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Cheryle St. Onge Awarded 2021 Bob & Diane Fund Grant Share This on LinkedIn   Tweet This   Forward This

13 December 2021

The Bob & Diane Fund has announced photographer Cheryle St. Onge is the grantee for her photography project Calling the Birds Home.

slide show

This yearly photography grant is to support visual storytelling about Alzheimer's and dementia.

In making the award, fund founder Gina Martin noted:

Cheryle St. Onge's project, Calling the Birds Home is a beautiful tribute to her mother who recently passed away from vascular dementia. The mother and daughter collaboration is a poetic and touching portrayal of one living with dementia. Cheryle's ability to show us beauty, humor and love during a time that can be dark, sad and painful is why the Bob and Diane Fund is honored to have Cheryle St. Onge as our Grantee.

In a touching text accompanying her images, St. Onge described this project born of a "mutual and constant" love between a daughter and a mother who carved birds, both of them living on the same farm for decades:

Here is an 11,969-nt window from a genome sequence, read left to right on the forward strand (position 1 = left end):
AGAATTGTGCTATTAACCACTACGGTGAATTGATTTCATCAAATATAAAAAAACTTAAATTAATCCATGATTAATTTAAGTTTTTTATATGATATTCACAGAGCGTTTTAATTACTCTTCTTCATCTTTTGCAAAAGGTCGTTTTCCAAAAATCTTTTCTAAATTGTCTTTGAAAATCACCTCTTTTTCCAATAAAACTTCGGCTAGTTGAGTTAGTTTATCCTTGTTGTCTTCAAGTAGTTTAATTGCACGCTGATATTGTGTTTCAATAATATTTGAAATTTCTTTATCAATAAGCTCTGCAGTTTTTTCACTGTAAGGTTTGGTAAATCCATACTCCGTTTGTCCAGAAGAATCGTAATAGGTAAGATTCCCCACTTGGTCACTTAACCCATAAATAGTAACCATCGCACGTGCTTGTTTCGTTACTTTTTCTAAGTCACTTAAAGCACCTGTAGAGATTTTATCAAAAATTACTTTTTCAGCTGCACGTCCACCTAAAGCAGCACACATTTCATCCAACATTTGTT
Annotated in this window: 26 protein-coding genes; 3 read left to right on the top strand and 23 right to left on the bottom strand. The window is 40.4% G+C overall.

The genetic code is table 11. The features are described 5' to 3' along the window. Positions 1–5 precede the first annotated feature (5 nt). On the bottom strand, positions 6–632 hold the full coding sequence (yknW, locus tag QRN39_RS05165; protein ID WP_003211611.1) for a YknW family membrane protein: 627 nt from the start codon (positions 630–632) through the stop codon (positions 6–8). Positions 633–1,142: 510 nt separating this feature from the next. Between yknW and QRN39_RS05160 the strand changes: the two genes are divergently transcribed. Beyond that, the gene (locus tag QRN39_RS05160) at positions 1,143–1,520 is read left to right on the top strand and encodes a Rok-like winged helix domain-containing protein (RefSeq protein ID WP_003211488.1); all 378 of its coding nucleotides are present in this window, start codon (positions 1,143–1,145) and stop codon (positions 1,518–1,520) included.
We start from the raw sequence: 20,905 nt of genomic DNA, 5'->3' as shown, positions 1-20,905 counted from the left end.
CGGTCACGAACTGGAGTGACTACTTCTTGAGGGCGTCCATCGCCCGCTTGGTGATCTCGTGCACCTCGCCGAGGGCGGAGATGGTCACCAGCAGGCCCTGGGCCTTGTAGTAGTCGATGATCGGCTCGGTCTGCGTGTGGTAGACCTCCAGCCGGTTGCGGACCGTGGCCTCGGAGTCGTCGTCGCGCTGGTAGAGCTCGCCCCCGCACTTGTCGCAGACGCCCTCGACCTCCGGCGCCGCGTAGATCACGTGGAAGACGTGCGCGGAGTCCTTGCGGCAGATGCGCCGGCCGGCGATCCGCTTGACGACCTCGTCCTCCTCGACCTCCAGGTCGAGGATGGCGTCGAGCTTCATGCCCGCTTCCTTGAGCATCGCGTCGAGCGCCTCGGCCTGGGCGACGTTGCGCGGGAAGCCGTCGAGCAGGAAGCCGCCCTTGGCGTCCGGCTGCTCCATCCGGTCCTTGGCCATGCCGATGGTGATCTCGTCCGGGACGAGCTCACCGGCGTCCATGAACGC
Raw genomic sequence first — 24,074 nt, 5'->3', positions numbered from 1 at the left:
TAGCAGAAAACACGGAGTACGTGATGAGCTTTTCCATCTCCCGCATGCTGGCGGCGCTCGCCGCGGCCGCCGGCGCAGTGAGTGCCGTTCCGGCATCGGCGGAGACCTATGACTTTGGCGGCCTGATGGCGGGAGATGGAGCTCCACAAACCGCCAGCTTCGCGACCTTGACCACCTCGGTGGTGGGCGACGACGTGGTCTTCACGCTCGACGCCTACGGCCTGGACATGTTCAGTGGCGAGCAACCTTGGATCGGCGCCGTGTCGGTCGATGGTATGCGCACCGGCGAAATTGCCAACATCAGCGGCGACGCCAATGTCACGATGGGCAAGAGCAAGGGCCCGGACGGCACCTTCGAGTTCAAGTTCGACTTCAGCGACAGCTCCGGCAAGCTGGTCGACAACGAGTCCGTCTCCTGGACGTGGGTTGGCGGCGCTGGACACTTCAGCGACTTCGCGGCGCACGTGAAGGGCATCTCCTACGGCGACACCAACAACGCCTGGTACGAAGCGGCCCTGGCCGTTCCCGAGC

Calling the Birds Home is a photographic exchange of the energy of life -- the give and take of the familial between mother and daughter who have lived side by side on the same New Hampshire farm for decades. Our love was mutual and constant. In 2015 my mother developed vascular dementia and with that began the loss of her emotions and her memory and the relationship of mother and daughter as we have known it for nearly 60 years.

In my mother's earlier life, she was a painter and then in the final decades she began to carve birds. A carving would begin with her vast knowledge of birds, her research and then whittling away at chunks of wood. My mother would eventually offer up an exquisite painted chickadee or barred owl, life-size and life-like.

I began to photograph her with any camera in reach -- an iPhone or an 8x10 view camera -- as a distraction from watching her fade away, as a counterbalance to conversation with her about death, as a means to capture the ephemeral nature of the moment and of life. I needed happiness and light and to share the images with others I love.

Since her death I have come to so better understand just how much of a collaboration this work was. Just how much she suggested, aided and just every damn day was enthusiastically willing to spend time with me and to make pictures together. I continue to be devastated by her absence but the profound loss is because of our love of one another.

I honor the mindset of both of my parents by, on a daily basis reminding myself that like me, they too would want only for their child to move on in life and thrive. I am not thriving but I am growing bit by bit spiritually and emotionally.

As the slide show of the project accompanying this piece shows, St. Onge has painted a moving portrait of a beloved figure. We are pleased to be able to present them here.

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